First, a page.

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Saturday, February 23, 2008

Students against sweatshops

Note: This is a comment I posted regarding UH student protest. Take action. Copy and paste the email and send it to Chancellor Khator.

I prefer to believe protesting university students have their hearts in the right place to break the cycle of sweatshop labor and university business practices. They are right in that no matter how far those sweatshops may be from Houston, America's universities and students can become unwitting participants in the cycle. I wish you well, but I believe your "phone bomb'" February 25 delivery will likely fall short. Students, after, "asking their administration" and "having exhausted every diplomatic and legislative avenue" now, you hand a script to students to "please tell Chancellor Khator" and "demand that UH listen to students". What the UH protests (and, organizations such as, United students Against Sweatshops) reveal is the resourcefulness and willingness of Nike and other business, whether for economic or humane interest, to change their practices is not shared by Chancellor Khator.
Unless my information is outdated I find it peculiar none of the many universities in Texas were represented in the student delegation which conducted its investigation of New Era Cap in Alabama last month. This is even more bizarre given that Texas is number one! It's number one among apparel states for the highest number of displaced apparel workers.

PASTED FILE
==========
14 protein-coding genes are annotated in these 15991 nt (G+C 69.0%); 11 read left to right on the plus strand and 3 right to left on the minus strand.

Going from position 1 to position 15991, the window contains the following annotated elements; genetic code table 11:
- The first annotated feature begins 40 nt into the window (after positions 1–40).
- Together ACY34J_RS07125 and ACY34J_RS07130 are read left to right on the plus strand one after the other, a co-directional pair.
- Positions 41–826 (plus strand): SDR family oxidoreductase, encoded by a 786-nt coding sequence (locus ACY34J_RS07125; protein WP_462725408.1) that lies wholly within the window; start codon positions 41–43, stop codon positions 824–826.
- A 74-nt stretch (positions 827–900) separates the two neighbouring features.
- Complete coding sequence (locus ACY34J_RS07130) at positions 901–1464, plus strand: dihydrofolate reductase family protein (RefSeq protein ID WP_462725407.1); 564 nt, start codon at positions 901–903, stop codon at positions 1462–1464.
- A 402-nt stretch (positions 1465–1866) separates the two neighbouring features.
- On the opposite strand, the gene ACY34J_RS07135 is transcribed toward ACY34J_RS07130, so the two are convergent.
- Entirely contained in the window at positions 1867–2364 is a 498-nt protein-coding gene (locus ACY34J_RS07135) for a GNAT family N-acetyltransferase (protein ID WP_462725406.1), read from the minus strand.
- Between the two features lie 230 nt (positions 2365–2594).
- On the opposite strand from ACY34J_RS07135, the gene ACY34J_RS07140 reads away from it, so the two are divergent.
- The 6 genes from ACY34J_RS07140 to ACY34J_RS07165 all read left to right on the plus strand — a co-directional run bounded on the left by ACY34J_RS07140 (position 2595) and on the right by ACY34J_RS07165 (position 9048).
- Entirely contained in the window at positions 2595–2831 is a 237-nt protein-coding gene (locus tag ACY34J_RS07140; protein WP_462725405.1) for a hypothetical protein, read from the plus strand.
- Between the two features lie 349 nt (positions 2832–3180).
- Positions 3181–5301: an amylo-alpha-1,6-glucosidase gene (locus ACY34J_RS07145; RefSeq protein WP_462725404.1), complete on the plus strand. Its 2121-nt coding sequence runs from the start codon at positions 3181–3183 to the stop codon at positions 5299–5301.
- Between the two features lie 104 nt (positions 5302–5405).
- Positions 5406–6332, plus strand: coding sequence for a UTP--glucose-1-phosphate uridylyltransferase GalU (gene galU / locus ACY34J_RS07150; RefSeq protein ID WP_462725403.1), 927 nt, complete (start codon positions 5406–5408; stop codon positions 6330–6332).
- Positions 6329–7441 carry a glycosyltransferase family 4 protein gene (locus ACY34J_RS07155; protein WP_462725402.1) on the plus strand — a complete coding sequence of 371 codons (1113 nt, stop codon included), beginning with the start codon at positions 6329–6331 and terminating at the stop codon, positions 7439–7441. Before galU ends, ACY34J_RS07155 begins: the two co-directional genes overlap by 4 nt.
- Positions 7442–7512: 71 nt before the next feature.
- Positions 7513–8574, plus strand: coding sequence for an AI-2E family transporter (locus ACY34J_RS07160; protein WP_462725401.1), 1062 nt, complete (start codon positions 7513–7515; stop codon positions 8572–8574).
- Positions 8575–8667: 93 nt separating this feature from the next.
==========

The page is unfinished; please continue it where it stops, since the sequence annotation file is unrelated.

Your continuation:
Here's my recommended course of action. The Chancellor insists on doing business with known sweatshops. Fine. Lets see UH Chancellor Khator demonstrate her support for the citizens of Houston. A local (at-home) Independent Enterprise Network membership with its wealth of Knowledge, Skills and Experience in apparel production is every bit as capable as an overseas (or domestic) sweatshop to produce every apparel item purchased by students and public in support of UH. IE-Network members can partner as easily with the UH campus store as any independent apparel retailer. These network members are the same parents who continue to struggle to put their children through elementary, high school and university since the outsourcing of apparel manufacturing more than 200 thousand jobs ago.
IE-Networks are not a government program or pittance for the poor. Nobody dictates to them whom they sell to or buy from nor for how much. They are independent. They are as capable of producing apparel for the campus store as neighborhood retailers as well as athletic uniforms for school districts.
This course of action is not about the University of Houston or its students. It's about the people of Houston who live there and support the Chancellor, students and the university. Now, it's the university's turn to support the people.

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